November 13, 2007 |
The brains of children with attention deficit hyperactivity disorder develop more slowly than those of other children but eventually catch up, according to a government study published Monday that suggests ADHD may be a transient condition, at least for some. Using advanced imaging techniques, scientists found that the cortices of children with ADHD reach peak thickness an average of three years later than children without the disorder.
November 24, 2002 |
As soon as they saw the empty truck brake suddenly on the deserted rural highway, the four men in dark-blue uniforms jumped into action. The truck likely was a scout, slowing to phone a warning to smugglers close behind. Piling into a white van, the officers roared down the two-lane road until they found a heavily laden truck struggling to turn around to avoid the police trap.
July 3, 2006 |
ARITHMETIC flashcards at the age of 3 won't unleash the next Einstein. Nor will choosing a precise combination of educational toys guarantee a future good job and happy life. It's attention and play with adoring adults that stimulates brain development -- not just in individual infants, but in the nation's future workforce.
CALIFORNIA | LOCAL
March 19, 1990 |
As the dramatic abortion debate plays out in courtrooms and legislatures across the nation, a basic and vitally important question arises ever more insistently--when does human life begin? The Roman Catholic Church claims conception is life's starting point, whereas most current abortion laws are keyed to when the fetus might survive if born prematurely (at the end of the second trimester).
October 22, 2010
Slow down when you speak. That’s advice not just for children who stutter but for their parents too. Being more relaxed in your own speech helps a stutterer more than telling them to "try it again slowly. " The tip comes from the Stuttering Foundation , which marks International Stuttering Awareness Day on Friday. The goal is to spread the word about early intervention, reports the Newport News Daily Press blog Health Notes . Not every kid who stutters will do so for the rest of his or her life.
November 24, 2013 |
A type of brain cell once thought to be little more than the neuron's supportive sidekick may have a lead role in pruning the electrochemical connections that are crucial to brain development, learning, memory and cognition, a new study suggests. Astrocytes, a type of glial cell, turn out to be veritable Pac-men, steadily gobbling up weak, extraneous and redundant synapses that are the vital link between neurons, according to a study published online Sunday in the journal Nature.
December 19, 2009 |
Shantell Thomas stood in front of her son's strawberry birthday cake, jaw clenched, knuckles white from the ferocious grip she had on the 10-inch carving knife. A dozen rowdy youngsters behind her pushed toward the cake, jostling Thomas and knocking foam cups off the table. Jabari, the 1-year-old birthday boy, sat on his aunt's lap nearby and wailed. Thomas wheeled around and raised the knife. "Back the F up!" she yelled, catching herself before a curse could slip out. "Or I'm about to cut some necks off."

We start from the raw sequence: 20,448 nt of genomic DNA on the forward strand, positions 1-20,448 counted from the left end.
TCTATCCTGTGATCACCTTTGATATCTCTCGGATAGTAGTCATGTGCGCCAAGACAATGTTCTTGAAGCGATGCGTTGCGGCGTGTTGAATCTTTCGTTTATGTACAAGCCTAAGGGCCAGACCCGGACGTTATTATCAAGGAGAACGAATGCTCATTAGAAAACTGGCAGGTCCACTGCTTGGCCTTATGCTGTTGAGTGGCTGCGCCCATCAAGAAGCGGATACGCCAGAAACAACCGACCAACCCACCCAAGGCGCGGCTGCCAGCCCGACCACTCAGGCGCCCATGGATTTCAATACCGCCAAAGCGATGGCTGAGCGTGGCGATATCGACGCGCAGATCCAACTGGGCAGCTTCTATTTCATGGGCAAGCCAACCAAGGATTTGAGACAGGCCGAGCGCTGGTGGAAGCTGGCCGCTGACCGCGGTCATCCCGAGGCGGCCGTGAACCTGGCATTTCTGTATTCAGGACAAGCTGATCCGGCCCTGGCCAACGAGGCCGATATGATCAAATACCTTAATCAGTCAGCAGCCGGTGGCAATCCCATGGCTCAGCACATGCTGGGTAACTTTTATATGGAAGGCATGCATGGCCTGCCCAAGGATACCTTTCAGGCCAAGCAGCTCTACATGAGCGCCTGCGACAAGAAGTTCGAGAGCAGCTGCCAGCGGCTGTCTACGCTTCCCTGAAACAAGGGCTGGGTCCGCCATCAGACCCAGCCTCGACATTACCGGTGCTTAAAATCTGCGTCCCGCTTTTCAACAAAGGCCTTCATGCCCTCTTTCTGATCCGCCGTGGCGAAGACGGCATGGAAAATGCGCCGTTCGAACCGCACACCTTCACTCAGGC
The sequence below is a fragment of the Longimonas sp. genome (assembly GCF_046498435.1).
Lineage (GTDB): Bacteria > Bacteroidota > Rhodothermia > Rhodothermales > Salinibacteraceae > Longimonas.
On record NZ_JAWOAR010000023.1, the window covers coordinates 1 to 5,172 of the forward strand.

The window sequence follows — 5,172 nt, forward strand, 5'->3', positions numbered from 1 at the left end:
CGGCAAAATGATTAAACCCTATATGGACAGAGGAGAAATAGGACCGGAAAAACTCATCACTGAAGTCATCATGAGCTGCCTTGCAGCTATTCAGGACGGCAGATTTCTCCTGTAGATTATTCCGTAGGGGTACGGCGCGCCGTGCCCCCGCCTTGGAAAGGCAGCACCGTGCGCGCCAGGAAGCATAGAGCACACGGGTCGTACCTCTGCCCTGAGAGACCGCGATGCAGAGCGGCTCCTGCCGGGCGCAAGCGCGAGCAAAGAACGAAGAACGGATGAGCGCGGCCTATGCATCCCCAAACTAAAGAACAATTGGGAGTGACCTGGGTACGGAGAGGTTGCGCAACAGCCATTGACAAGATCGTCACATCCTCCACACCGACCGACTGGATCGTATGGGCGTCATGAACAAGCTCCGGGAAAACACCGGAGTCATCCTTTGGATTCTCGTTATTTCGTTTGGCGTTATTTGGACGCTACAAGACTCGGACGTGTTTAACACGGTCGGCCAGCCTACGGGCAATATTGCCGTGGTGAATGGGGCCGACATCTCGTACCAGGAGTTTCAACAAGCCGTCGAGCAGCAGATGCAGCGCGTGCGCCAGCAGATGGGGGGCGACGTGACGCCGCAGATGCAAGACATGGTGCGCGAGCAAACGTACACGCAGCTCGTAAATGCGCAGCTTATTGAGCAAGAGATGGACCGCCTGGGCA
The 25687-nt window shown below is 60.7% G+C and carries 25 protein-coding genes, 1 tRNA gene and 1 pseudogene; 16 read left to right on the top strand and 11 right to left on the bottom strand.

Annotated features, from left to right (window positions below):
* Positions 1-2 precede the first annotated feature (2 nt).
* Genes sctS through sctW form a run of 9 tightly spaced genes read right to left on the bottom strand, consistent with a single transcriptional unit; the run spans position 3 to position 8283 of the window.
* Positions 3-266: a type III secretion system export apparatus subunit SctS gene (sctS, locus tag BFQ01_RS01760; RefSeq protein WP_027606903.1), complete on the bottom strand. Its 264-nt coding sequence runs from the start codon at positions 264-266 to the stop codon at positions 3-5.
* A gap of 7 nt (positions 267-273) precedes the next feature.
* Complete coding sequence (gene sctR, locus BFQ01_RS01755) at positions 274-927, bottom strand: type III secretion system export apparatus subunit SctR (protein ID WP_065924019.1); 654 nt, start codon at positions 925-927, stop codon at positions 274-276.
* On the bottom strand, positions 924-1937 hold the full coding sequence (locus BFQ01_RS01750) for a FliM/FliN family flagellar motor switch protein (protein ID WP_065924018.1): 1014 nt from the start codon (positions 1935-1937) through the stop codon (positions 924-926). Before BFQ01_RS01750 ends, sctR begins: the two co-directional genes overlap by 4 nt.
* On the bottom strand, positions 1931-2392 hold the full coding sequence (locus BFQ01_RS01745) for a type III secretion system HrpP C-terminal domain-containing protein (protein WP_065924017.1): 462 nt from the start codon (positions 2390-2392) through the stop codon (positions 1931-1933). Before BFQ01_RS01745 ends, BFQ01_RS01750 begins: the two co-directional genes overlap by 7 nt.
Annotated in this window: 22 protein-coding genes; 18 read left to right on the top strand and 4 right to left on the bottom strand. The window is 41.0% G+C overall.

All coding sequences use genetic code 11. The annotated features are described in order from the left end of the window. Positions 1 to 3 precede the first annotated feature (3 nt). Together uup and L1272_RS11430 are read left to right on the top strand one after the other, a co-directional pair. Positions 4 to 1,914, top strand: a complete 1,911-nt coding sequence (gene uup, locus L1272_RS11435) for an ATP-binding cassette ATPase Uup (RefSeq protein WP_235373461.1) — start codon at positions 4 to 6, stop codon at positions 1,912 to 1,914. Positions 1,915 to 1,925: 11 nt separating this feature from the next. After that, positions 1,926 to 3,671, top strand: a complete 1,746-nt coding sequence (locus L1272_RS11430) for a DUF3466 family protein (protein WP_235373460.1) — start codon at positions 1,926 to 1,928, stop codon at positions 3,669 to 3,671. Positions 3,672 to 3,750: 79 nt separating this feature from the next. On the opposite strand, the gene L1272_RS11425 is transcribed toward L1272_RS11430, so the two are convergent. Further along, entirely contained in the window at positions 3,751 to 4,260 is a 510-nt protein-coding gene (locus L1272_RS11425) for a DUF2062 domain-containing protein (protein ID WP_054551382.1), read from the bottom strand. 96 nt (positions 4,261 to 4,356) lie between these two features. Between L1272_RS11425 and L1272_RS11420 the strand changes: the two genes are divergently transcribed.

November 26, 2012 |
In a finding that points to a link between environmental toxins and autism, a new study shows that children who were exposed to the highest levels of traffic-related air pollution during gestation and in early infancy were three times more likely to be diagnosed with the neurodevelopmental disorder than were those whose early exposure to such pollutants was very low. The study , published Monday in the Archives of General Psychiatry, found that...
May 24, 2004 |
Perhaps there's an explanation after all for why some teenagers are so notoriously difficult: Their minds cannot yet fully reason. Government researchers found in a recent study that the last areas of the brain to mature in humans appear to be those responsible for reasoning, problem-solving and other sophisticated functions. This doesn't happen until sometime between the ages of 18 and 21. The findings come from researchers at the National Institute of Mental Health in Bethesda, Md.
June 28, 2011 |
"Teenagers are often impulsive. " That's the opening sentence of a new scientific paper. Raise your hand if you're a parent of an adolescent and agree. Impulsivity is a major focus on researchers studing the brain and human behavior because being overly impulsive or a risk-taker or dare-devil is linked to more problems in life. Kids who can't seem to control their impulses make bad decisions: like swallowing a mysterious pill someone brought to school or riding on a skateboard attached to a car. They are driven by a need for instant gratification and fail to consider the long-term consequences of their actions.